Mulch Bible according to Kiss My Aster!

I can tell from my Feed Burner stats that people have mulch on their minds and they want answers. Well, I have opinions and that may or may not be answers... but it's something.
Mulch is a funny thing, it's become a fashion statement in itself- many landscaping customers really prefer that "rocks and mulch" style. God help me.
  1. At the company I work for, we use excellent grade natural wood mulch. Natural colored and of varying sizes, it gets the job done gracefully. It holds moisture in and protects young trees and plants. It also fades as the summer wears on. Which people dislike. It slowly breaks down and becomes a soil additive over time. Here in the sandy soil of Northwestern Indiana, that's a good thing.

  2. Dyed mulch is of growing importance. I don't really want any of it. I think red mulch is the devil. Seriously. I &%#ing hate red mulch. I hate red mulch. It will go down on my tombstone. Is it supposed to emulate Redwood trees shredded and mulched in your garden? Because that's plain sick. Now there are other colors of dyed mulch. Not really a fan of them either and here's why. IT'S NATURE, DAMNIT. You're not supposed to have that sort of control in nature. That being said, it fades less...As a hardcore gardener, I don't want the dye on me or my clothing, I don't want my plants being fed a steady diet of chemicals and dyes. That's what we are trying to get away from with this current green movement, right? You're telling me people are paying $8 a bag for a wood byproduct to put on the ground that's been dyed? I recommend several charities first, like the Redwood Forest Fund...

  3. Rubber mulch. I like rubber mulch! It's recycled! For swing sets. And that's about all. And I think it should be a totally silly,fun color. I mean, who are you fooling? It's fun and if it gets out of place and hit by the lawn mower you will only lose part of your leg and not all of it, like you can if you use the next mulch on my list...

  4. Stone. For Jedi mulchers. Stone can never ever be lava rock. Unless you are so smoothly tongue in cheek and modern that it's a mockery of itself. Rock can never be those chunky white rocks. Pea gravel, Shale chips, river rock- that's OK but be warned. It's best for small spaces because the upkeep is MONSTER. it catches leaves and debris- and if it gets kicked up by the lawn mower you'll loose your windows and maybe an eye. To use stone correctly in the garden, go to England. They do it right. Here it's just pitiful.America England
  5. Plastic mulch isn't really mulch to me at all. I mean, I understand why it's called that but it seems a little misleading. It's more like a fabric you roll out and plant into the slits you make in the fabric. This is famous for growing better tomatoes. I give it a "Meh", and you can quote me on that.


  6. Wood chip mulch, like Cedar chips or the much more horrifying Cypress mulch- well, it's just horrifying. Cypress are the majestic indigenous trees of the Bayous of Louisiana, and I guess other places but I really just love Louisiana and let's focus on that. . PEOPLE!Haven't those people gone through enough without us denuding them of their trees? It's mulch! Get a grip... see earlier mention of mulching with our nation's treasure, Redwood trees. And Cedar mulch? Can we just have Cedars standing up right making the Earth smell like hamster cage?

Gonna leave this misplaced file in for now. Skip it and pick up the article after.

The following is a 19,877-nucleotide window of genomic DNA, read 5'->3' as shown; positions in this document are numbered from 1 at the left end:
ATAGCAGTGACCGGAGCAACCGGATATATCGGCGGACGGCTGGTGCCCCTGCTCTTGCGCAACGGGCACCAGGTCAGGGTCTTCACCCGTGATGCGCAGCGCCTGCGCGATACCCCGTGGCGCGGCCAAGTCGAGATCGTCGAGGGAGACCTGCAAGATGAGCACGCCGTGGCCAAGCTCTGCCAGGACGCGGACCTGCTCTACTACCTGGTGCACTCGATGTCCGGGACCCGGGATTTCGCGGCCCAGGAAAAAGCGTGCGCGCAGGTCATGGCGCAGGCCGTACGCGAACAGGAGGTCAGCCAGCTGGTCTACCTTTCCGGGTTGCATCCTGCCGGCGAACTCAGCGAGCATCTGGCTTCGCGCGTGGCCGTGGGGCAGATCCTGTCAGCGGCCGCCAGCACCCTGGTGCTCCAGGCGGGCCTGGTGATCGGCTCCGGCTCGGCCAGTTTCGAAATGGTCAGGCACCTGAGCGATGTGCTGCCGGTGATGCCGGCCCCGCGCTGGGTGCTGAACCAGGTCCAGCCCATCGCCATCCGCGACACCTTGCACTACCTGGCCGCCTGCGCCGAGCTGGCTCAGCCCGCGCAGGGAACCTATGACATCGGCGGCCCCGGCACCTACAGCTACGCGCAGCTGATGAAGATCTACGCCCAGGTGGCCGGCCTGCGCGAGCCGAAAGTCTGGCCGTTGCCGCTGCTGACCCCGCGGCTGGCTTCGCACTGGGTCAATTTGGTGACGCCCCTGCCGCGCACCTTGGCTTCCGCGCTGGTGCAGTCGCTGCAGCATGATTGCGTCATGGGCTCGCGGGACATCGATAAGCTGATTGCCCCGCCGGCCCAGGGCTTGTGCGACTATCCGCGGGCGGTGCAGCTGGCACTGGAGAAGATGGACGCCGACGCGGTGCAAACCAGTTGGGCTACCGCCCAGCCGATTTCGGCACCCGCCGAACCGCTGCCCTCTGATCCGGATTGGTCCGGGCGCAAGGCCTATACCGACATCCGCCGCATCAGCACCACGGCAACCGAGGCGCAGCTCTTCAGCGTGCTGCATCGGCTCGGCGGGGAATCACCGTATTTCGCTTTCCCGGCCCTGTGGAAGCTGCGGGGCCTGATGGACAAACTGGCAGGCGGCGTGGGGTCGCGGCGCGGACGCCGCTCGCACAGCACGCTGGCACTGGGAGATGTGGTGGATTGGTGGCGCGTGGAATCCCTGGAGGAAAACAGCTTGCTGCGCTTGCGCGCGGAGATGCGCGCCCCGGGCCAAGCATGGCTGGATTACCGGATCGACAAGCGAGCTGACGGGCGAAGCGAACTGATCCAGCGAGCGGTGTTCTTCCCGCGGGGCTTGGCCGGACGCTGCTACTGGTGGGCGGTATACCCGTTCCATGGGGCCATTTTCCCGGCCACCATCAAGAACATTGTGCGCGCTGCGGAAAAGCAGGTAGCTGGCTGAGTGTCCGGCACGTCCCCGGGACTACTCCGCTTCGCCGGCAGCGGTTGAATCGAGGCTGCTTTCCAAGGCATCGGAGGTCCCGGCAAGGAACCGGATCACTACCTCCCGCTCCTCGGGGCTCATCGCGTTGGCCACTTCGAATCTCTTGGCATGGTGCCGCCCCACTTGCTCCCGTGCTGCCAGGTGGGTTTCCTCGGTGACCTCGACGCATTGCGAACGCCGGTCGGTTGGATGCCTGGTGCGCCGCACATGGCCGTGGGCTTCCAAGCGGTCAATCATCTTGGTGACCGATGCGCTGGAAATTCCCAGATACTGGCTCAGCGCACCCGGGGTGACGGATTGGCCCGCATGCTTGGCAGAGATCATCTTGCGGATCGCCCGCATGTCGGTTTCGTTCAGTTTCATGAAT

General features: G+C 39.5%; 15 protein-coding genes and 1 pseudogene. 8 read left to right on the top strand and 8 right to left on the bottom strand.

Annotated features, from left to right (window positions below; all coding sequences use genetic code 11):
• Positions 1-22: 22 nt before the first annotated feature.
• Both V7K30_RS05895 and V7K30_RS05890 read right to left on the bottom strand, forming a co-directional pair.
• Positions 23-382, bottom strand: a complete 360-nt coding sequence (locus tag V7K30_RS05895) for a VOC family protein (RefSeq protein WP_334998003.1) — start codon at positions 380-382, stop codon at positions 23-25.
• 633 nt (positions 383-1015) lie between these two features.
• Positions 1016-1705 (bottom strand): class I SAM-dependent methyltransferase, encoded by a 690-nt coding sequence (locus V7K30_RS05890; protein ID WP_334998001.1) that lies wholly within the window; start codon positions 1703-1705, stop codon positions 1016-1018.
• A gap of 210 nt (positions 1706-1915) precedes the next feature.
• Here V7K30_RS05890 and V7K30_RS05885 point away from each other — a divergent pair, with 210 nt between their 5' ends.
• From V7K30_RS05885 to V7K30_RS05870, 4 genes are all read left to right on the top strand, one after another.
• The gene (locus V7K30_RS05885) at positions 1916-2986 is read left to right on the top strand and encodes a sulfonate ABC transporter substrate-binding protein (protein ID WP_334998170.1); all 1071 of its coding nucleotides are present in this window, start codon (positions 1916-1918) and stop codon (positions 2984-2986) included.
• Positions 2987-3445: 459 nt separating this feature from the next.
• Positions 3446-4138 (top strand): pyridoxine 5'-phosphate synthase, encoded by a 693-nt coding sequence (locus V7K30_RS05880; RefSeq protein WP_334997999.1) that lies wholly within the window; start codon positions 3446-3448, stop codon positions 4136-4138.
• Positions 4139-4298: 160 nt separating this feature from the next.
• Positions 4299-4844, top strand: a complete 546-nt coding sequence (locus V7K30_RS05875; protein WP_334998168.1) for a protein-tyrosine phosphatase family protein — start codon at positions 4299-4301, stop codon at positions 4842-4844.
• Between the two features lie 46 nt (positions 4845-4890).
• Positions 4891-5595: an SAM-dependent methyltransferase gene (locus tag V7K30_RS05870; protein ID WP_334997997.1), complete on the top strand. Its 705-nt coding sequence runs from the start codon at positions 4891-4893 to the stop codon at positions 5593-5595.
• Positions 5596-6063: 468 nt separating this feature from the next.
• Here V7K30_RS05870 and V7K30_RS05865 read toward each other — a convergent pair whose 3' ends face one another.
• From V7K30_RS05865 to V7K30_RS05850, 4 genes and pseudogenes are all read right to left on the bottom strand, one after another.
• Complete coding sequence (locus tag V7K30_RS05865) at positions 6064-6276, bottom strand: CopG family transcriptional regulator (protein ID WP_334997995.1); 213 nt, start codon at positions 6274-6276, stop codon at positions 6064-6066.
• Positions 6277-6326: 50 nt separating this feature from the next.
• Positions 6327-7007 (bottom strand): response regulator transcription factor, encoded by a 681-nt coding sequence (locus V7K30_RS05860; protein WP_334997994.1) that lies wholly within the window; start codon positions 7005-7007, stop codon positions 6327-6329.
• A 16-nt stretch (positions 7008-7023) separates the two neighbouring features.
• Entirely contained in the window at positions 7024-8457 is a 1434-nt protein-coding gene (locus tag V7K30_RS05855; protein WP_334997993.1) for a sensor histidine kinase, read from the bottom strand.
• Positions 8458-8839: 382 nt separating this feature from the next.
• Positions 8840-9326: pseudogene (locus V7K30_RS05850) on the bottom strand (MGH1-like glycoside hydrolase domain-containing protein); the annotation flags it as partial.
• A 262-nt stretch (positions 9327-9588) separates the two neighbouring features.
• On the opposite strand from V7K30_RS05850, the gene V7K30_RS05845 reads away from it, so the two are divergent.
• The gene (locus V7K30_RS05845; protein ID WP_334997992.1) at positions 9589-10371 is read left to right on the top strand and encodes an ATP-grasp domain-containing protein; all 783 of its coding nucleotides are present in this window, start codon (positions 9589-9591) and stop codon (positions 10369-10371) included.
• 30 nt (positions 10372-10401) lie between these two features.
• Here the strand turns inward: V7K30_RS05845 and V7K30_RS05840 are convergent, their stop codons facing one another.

7. Well what kind of mulch do you care for, Kiss my Aster!??? I LOVE cocoa hull mulch. And yes, my dog would have eaten it and died but I told him not to. It only took once and now we're cool with it. It's a natural bi-product, smells like chocolate when it rains, it can get mixed it with the soil and become a soil conditioner. It gets slimy sometimes and yes, it gets moldy but whatever, I think it's the coolest. It's pretty too. I like small gauge mulch.

  8. I like pine bark mulch... and hardwood bark fines. They are classy and certainly a smaller gauge mulch. Very woodland garden-esque.

  9. When I worked in Chicago we sold a product by Master Nursery called Black Forest Soil Amendment and it was also billed as something you could use as mulch. it was fan-f%^&ing-tastic. Rich and crumbly, you could use it as mulch around your plant and then zing! when you had a new addition there was no scraping back of the mulch to find a hard patch of Earth... just dig on down and complete your planting destiny! Man, I gotta find more of that stuff...
  10. Ahem, Master Nursery if you'd like to make a plug for mulch swap, I'm here for you...
  11. Mulching with compost- very Jedi indeed. Can be done if you've got enough of the Brown Gold Cadillac. You must be cautious that the compost indeed is "done". But yeah, bravo if you have enough to do this with! I'm envious! Oh, mushroom compost stinks in an completely unreal fashion, so do that at your own risk...

  12. My favorite mulch, no mulch. Lots of plants. Low ones under tall ones, no ground showing. I know mulch provides many benefits. But bah humbug. I'm so sick of mulch.


Important to know. You really shouldn't ever have more than 3" of the stuff in your beds. Sometimes you gotta scrape some off before you add more. You'll drown your plants. And speaking of, you should never have mulch in contact with your trees' trunks because you can get your trees all kinds of sick that way. And you want to keep mulch outta the crowns of your perennials too- 'specially your roses. Bad news.

EXCEPT in the fall when you're providing extra protection to the yard babies. If it weren't for a crapload of cocoa hull mulch we wouldn't be looking at photos of my Redbud, ornamental Rhubarb or Cardoon.

There are mulches I didn't mention. What do you use? My plan this year is cocoa hulls in front, nada in back...